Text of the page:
Cross Border Privacy Rules
Feb 21, 2017
Cross Border Privacy Rules (CBPR)
What is it?
Cross Border Privacy Rules are a voluntary accountability-based system endorsed by APEC Leaders in 2011.
The purpose is to facilitate privacy-respecting data flows among APEC economies.
It has four main components:
An organization self-asses of its own data privacy policies and practices against the requirements of APEC Privacy Framework using an APEC recognized CBPR questionnaire. The questionnaire is provided by an APEC-recognized Accountability Agent.
The completed questionnaire and supporting documents is then sent to APEC-recognized Accountability Agent for confidential review. Company may ask some related questions. If Company is deemed compliant then it can be listed on an APEC-hosted website to demonstrate to stakeholders its certification.
(2) compliance review
APEC-recognized Accountability Agent review an organization’s privacy policies and practices as described in the self-assessment questionnaire. Program requirements are designed to provide the minimum standard for consistency across participating Economies. As a condition of APEC recognition, Accountability Agents are required to release anonymized case notes and complaint statistics. Complaint handling is an important element of the CBPR System.
APEC economies will establish a publicly accessible directory of organizations with Company contact details.
(4) dispute resolution and enforcement
APEC plays a critical role in the Asia Pacific region by promoting a policy framework
designed to ensure the continued free flow of personal information across borders while
establishing meaningful protection for the privacy and security of personal information.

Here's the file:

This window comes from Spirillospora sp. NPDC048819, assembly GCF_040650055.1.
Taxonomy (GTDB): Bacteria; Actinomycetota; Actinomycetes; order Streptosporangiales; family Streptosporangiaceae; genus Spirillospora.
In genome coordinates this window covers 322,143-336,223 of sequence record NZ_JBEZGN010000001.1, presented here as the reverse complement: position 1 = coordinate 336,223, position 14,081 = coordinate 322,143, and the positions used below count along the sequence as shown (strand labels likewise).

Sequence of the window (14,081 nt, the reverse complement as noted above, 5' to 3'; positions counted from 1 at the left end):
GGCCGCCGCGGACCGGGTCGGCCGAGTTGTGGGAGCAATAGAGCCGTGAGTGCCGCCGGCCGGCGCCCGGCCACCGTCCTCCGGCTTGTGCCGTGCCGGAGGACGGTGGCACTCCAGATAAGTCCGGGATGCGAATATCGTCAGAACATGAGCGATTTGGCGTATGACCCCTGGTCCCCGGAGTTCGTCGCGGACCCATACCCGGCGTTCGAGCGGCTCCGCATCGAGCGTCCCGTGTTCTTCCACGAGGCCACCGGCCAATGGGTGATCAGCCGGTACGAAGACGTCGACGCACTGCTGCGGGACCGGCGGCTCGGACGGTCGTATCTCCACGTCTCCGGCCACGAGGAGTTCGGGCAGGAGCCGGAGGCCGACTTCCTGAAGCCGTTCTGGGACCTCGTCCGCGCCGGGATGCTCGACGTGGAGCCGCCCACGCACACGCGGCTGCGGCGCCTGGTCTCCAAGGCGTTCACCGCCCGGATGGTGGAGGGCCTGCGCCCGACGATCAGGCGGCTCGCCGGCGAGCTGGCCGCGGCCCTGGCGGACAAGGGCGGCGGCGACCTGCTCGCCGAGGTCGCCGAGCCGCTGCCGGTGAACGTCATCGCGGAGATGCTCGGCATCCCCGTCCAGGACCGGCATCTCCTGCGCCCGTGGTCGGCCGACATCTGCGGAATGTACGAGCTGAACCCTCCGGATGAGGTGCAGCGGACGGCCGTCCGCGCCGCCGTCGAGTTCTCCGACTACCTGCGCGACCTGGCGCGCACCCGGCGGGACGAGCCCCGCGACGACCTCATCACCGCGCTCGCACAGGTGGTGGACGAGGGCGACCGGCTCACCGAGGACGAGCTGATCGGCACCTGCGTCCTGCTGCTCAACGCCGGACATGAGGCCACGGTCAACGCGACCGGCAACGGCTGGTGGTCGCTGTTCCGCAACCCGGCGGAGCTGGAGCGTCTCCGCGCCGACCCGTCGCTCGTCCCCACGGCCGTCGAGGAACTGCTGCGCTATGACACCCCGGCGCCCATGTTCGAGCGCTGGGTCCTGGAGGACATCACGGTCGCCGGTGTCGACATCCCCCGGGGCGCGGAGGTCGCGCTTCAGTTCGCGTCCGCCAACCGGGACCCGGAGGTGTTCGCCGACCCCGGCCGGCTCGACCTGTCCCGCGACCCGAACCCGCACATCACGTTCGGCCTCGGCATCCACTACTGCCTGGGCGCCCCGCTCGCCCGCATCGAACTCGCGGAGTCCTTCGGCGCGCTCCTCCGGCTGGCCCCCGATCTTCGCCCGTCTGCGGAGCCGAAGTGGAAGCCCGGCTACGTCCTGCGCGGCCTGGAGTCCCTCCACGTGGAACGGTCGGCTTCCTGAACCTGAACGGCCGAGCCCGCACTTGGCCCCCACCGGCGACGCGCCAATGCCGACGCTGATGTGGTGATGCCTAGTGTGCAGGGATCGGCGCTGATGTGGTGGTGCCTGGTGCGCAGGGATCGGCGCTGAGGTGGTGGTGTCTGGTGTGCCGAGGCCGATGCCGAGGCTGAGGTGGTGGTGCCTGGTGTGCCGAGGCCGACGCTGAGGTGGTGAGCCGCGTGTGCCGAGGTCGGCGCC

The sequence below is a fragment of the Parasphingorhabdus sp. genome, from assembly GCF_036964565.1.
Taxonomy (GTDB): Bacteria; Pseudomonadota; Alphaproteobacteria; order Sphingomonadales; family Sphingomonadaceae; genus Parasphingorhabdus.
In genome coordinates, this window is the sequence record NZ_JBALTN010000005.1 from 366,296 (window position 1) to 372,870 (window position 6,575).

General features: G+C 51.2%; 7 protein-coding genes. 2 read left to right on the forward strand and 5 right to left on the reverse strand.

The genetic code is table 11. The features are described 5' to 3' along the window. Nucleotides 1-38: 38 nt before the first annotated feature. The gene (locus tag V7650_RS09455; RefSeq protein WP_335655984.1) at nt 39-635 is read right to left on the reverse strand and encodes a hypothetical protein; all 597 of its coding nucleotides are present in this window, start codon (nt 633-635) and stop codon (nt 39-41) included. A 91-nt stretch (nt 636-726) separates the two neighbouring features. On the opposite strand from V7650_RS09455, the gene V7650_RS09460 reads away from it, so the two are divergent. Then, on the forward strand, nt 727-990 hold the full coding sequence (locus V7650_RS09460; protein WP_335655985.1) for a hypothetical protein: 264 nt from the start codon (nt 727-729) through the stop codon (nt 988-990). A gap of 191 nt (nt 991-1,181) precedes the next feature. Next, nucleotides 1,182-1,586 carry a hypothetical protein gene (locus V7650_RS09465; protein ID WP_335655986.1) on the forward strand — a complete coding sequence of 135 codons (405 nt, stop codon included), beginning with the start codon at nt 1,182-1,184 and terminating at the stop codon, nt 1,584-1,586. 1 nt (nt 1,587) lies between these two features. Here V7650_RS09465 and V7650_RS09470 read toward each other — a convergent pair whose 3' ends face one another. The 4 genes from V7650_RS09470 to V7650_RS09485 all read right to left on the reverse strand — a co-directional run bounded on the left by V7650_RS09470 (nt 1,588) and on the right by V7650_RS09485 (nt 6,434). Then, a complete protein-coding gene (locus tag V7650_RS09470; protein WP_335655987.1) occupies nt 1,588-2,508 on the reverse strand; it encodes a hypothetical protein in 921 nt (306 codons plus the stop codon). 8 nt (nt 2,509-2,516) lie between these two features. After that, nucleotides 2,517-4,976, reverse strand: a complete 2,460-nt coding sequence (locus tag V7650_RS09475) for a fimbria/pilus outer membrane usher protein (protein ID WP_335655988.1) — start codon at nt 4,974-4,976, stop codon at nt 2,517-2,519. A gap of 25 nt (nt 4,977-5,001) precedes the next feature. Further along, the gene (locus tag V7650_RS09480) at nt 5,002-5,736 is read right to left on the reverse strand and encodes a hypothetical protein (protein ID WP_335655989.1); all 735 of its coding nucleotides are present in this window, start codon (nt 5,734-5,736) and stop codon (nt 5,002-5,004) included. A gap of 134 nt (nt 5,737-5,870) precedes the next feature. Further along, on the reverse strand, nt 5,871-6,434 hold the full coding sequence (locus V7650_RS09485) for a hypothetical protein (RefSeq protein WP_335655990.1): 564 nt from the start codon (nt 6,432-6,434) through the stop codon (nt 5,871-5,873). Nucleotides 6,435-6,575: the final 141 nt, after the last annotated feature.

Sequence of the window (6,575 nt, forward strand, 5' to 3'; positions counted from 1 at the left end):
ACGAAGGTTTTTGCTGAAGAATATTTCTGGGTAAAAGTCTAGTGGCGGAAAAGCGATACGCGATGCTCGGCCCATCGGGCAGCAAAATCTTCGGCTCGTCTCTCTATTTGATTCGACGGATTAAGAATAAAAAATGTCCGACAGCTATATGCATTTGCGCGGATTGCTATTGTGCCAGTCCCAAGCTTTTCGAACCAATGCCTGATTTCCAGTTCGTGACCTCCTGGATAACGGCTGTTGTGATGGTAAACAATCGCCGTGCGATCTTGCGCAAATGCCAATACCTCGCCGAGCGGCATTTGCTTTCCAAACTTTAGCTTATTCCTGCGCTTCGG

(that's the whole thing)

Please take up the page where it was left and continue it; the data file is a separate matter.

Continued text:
Accountability Agents should be able to enforce the CBPR program requirements through law or contract.
Current situation and how does it relate to Japan?
As at February 2016, the process is in its infancy with only 14 companies that have been through the process. Japan, Canada, Mexico, and the United States are participants to the program and there is relatively little name recognition for the program.
There are two certified accountability agents – JIPDEC in Japan and TRUSTe in USA.
On December 20, 2016 IntaSect Communications, Inc., examined by JIPDEC, became the first CBPR certified business in Japan.
The main supporter for the system focus on its main merit – efficiency. One company reported that the CBPR process helped considerably in its application for binding corporate rules in the EU, shortening the time for BCR completion to nine months and reducing costs by nearly 10 percent.
Companies also reported a feeling of future-proofing, which has been borne out by the recent change in Japan’s Personal Information Protection Act, which says that personal data must not be transferred outside of Japan unless the Japanese data protection authority has deemed the data protection regime to be up to Japanese standards. It is thought that those with CBPRs or BCRs in place will qualify, regardless of country of origin, following a Japanese political statement to that effect, though that has not been officially codified yet.
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